Sales enablement is an important role with lofty goals. The mission extends way beyond sales operations; it includes sales management and sales leadership. But what are you enabling?Are you enabling your team to do their very best work? Are you giving them the tools, the technology, and the training? Are you helping them to get chops?Or are you really enabling them to go it alone?Are you enabling the individuals on your team to grow? Are you helping them acquire increasingly challenging opportunities that stretch them? Are you helping them make sense of what they are learning so they can apply it in the future?Or are you answering their questions, giving them direction, and creating dependents?Are you enabling the individuals on your team to shed old, unhealthy beliefs and exchange them for new, healthier beliefs? Are you helping them with the mental game that underlies all of their results–or lack thereof?Or are you enabling their deeper entrenchment in unhealthy beliefs, a poor attitude, and a victim mindset?Are you enabling your sales force to create value at the highest level? Is what you are doing providing them the ability to generate breakthrough results for your clients? Are you enabling them to develop relationships of value, the kind of relationships that make lifetime clients?Or are you sending them out into the world unequipped, making them value destroyers?What kind of enabler are you?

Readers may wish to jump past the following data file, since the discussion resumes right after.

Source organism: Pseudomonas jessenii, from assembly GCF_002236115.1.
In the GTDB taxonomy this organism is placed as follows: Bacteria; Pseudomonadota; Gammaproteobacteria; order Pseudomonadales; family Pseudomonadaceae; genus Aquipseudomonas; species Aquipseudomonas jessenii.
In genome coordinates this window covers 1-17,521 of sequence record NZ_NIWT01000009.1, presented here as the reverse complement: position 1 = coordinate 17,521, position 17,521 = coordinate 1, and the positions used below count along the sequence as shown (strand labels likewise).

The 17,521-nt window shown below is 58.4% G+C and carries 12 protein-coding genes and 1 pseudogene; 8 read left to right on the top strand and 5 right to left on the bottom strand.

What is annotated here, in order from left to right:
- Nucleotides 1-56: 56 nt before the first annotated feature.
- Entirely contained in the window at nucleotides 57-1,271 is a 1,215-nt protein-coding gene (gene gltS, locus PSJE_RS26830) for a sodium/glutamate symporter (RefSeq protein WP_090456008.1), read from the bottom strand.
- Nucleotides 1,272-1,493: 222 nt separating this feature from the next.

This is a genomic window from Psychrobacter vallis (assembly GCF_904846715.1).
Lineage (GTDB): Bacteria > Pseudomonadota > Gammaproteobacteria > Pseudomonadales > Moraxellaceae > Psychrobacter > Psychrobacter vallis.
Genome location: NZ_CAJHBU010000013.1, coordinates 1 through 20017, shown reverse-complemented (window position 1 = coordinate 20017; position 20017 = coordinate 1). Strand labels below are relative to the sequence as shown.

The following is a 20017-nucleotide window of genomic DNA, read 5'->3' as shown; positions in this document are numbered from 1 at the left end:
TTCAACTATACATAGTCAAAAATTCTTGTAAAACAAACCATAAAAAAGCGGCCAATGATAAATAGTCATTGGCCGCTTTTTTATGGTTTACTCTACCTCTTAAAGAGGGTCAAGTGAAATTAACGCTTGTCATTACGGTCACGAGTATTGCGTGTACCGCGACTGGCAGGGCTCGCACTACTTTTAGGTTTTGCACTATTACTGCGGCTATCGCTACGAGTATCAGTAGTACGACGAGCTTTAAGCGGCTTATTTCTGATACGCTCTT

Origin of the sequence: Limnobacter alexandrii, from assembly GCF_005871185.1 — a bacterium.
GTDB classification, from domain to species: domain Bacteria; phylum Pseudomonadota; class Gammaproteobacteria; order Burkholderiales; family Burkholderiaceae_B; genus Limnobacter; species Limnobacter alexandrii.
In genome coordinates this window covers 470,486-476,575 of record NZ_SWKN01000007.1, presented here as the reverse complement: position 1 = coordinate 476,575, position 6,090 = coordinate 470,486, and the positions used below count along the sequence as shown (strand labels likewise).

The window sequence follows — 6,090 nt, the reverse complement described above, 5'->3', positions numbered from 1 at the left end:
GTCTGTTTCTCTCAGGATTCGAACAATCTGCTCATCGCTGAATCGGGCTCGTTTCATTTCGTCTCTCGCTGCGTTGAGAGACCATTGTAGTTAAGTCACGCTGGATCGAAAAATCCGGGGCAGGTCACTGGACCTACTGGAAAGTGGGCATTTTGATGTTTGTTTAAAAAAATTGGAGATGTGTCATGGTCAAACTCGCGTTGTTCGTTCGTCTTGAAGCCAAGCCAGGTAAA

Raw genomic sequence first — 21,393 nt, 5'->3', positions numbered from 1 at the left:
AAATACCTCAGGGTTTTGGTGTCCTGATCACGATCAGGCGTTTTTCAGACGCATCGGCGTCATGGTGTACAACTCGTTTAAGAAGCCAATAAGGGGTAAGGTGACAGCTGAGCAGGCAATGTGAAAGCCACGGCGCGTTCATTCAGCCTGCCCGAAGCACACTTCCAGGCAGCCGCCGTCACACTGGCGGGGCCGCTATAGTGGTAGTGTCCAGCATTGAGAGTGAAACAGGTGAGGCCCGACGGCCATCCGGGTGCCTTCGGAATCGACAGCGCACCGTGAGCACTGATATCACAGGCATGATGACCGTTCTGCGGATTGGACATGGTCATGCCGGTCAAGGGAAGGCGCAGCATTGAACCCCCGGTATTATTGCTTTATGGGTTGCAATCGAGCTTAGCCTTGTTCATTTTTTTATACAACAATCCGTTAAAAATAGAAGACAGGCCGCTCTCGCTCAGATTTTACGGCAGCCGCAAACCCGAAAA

Sunita RaniAce Athlete Sunita Rani is creating news in ways she is most uncomfortable with. Her positive dope tests after the 1500 m and 5000 m races at the Asian Games in October brought a wave of unwanted publicity. Now the fight to clear her name will bring in a,Sunita RaniAce Athlete Sunita Rani is creating news in ways she is most uncomfortable with. Her positive dope tests after the 1500 m and 5000 m races at the Asian Games in October brought a wave of unwanted publicity. Now the fight to clear her name will bring in a second round of fame and notoriety. This is certainly not how Rani dreamt it would all turn out. What Indians officials have set out to prove is that Rani got a raw deal from Korean sampling and testing procedures – and evidence seems to corroborate this. The documents of the tests carried out at the Doping Control Centre, Korea Institute of Science and Technology (DCC-KIST), Seoul – available with INDIA TODAY – indicate that all is not right with the laboratory with the highest possible rating (ISO 17025). Indian Olympic Association (IOA) President Suresh Kalmadi and Lalit Bhanot, secretary, the Amateur Athletics Federation of India (AAFI), used these documents when presenting Rani’s case in Monte Carlo last week before the International Association of Athletics Federations (IAAF), where they met IAAF General Secretary Istvan Gyulai, Chairman of the Anti-Doping Commission of the IAAF Arne Ljungqvist, and Anti-Doping Officer Gabriel Dolle.Following meetings in Monte Carlo, Kalmadi said that the IOA was not going to suspend Rani. “The fact that the IAAF accepted the Indians’ version and did not want Rani suspended appeared a positive sign,” he says. Bhanot adds, “The AAFI is going to back her all the way given the discrepancies in the documents.”THE DOPE ON NANDROLONE Increases testosterone and nortosterone levels in body, improves stamina, muscle mass, strength, virility. Lowers body fat, repairs muscles.The human body can naturally produce nandrolone, particularly after consumption of large quantities of meat or after vigorous exercise.Nandrolone may have been generated in Rani’s body since she had been taking ginseng-based vitamin tablets.Adults have up to 0.6 ng/ml of the substance in their urine. The IOC cutoff limit for nandrolone in the body is 5 ng/ml. Anything above this is positive.But are the loopholes big enough for Rani and the Indians making the plea on her behalf to slip through?What is working most in Rani’s favour is the fact that she was not notified of the date and the time of her B-sample test in writing. During a dope test, an athlete’s sample is divided into two parts, with the first – the A-sample – being sent for a test. Should that prove positive and the athlete appeal against the result, only then is the B-sample tested. According to international regulations, the athlete has to be given the opportunity to be present at the B-sample test.Other documents detail major procedural lapses. The dates on the sample sheets are wrong; computers in an International Olympic Committee – accredited lab like Seoul’s – which nabbed world champion Ben Johnson for steroid use in 1988 – are not expected to print incorrect or even half-legible dates.advertisementIn some places, numerals are overwritten by hand, a practice that has raised immediate doubts. According to Indian claims, the variations in the nandrolone contents in Rani’s samples are too high to be scientifically accurate.In another lapse, one analyst has signed for another colleague on the DCC-KIST document. In a test report dated October 14, the analysis was carried out by Myungsoo Kim, the director of the DCC-KIST, and his colleagues Seung Woon Myung and Yunje Kim. Strangely, Myung has signed at two places – for himself as well as for Yunje Kim. The Indians have used this and other examples to raise questions about the testing procedures Other procedural irregularities brought to the notice of the IAAF are: Both urine samples (A and B) were analysed at the same laboratory by the same staff. Under regulations, should a team protest, as the Indians did, the tests should have been carried out at another lab and analysed by a different team.There was no Olympic Council of Asia representative when the B samples were being tested. This is an infringement of Rule 5.6 of the Medical Book of the Busan Asian Games Organising Committee. It also violates the guidelines set by the OCA’s medical commission.After her first sample tested positive, Rani was not informed in writing about the presence of nandrolone in the sample, as is mandatory.Prior to being asked to testify before officials following her first positive test, she was not given sufficient notice. According to Kalmadi, established procedures at all international events require an athlete to be given enough time to file a written response.The sample collection area was not isolated with no security posted to restrict entry. The Indians say the “chain of custody” required of a legitimate dope test was broken, so the chance of sampletampering could not be ruled out.The Indians accuse a sampling officer of misbehaving with Rani, starting a row, claiming the athlete had not filled the urine beakers properly. The resulting altercation may have led her to “cause mischief ” according to the Indians. INDIA TODAY had the printouts of the dope test results analysed by sports medicine specialist and medical adviser to the Indian Hockey Federation R.K. Tuli (an ex-air force doctor, he’s also a consultant at Delhi’s Indraprastha Apollo Hospital in holistic medicine). In his opinion, the test results are “clearly unacceptable, and very casual”. According to Tuli, given the wide variations in nandrolone content, the potency of chemicals used for the tests can also be questioned.In her deposition to the one-man Sushil Dutt Salwan Commission of Inquiry into the incident, Rani categorically maintained that she had not taken any banned substance. She had tested negative on September 30 at Delhi’s Dope Control Centre on the eve of the Indian team’s departure for Busan.Besides Rani, Salwan had questioned her coach Renu Kohli, the team’s chief coach Bahadur Singh Chauhan, chairman of the Medical Commission of AAFI Dr Jawaharlal Jain, Russian coaches Vladimir Polahan and Oleksandr Krasieshchikov, recovery expert Vladimir Portebenkov and a host of SAI officials, including Director (sports medicine) P.S.M. Chandran, before stating that Rani could not be held guilty based on the evidence before him.Clearly, there are several indicators that all was not right at the Seoul laboratory. But there are reasons to be cautious. The dope control laboratory in Delhi, set up in 1988 and functional from 1990, is not IOC-accredited. Its results have no validity in an international forum, but it is still used as a clearing house to test Indian athletes before departure for any major competition.No matter where samples are procured, all dope tests conducted in India have to be conducted at the laboratory housed in the Jawaharlal Nehru Stadium. However, there are areas in Indian dope-testing procedures that are far from foolproof. Firstly samples, held in sealed bottles, are transported from the area of collection to the dope control laboratory without precautions like a temperature-controlled environment that preserves them in the exact state they were in at the time of collection.The laboratory itself operates with a small staff-a biochemist and a pharmacologist, two scientific assistants and three laboratory assistants- which conducted tests on 52 samples of Indian athletes in a two-and-a-half-day period before the team’s departure for the Asian Games. According to the deposition made to the Salwan Committee by Dr Sheila Jain, one of two scientists working in the laboratory, the capacity of laboratory tests per day was no more than 15. When asked about the load of conducting 52 tests in a 60 hours, she replied that the staff had worked around the clock but challenged the suggestion that there could have been an error during this process. Not just the possibility of lapses in the laboratory, the Rani case also served as a clear indicator of the medical negligence and callousness that Indian athletes, no matter how qualified, have to suffer. In case of a problem an Indian athlete can consult any one of three doctors: either one based in Patiala, the official Indian athletics team doctor, or any of the Russians hired by SAI. The treatment or medication given by one of them need not be communicated to the other two. Neither Jawaharlal Jain, who was present in Busan, nor Dr Bimla Bhatia, scientific officer at NIS Patiala, had a detailed medical profile of Rani with them. When she was called in before a medical panel in Busan after her first positive dope test, Rani had asked Jawaharlal Jain to inform the panel that she had been under medication for 18 months due to a stress fracture. Jain didn’t do so, telling the Salwan inquiry that he thought it was “irrelevant.”The lack of awareness of banned substances is rife not just in athletes but also among their coaches. The first time the coaches received the “Blue Book” which listed and explained banned drugs was in 2001. Indian athletics chief coach Bahadur Singh and Kohli told Salwan that they had not read the book.Based on a scrutiny of the Seoul documents, an IAAF hearing panel will now decide whether to accept or reject the Indian case. Should it reject the appeal, it will return to the IAAF’s antidoping commission which will then refer it to a three-member arbitration panel, known as the International Court of Arbitration made up of IAAF members and based in Monte Carlo. Sunita Rani’s ordeal is not yet over, nor it appears, is her race completely run.-with Sharda Ugraadvertisementadvertisement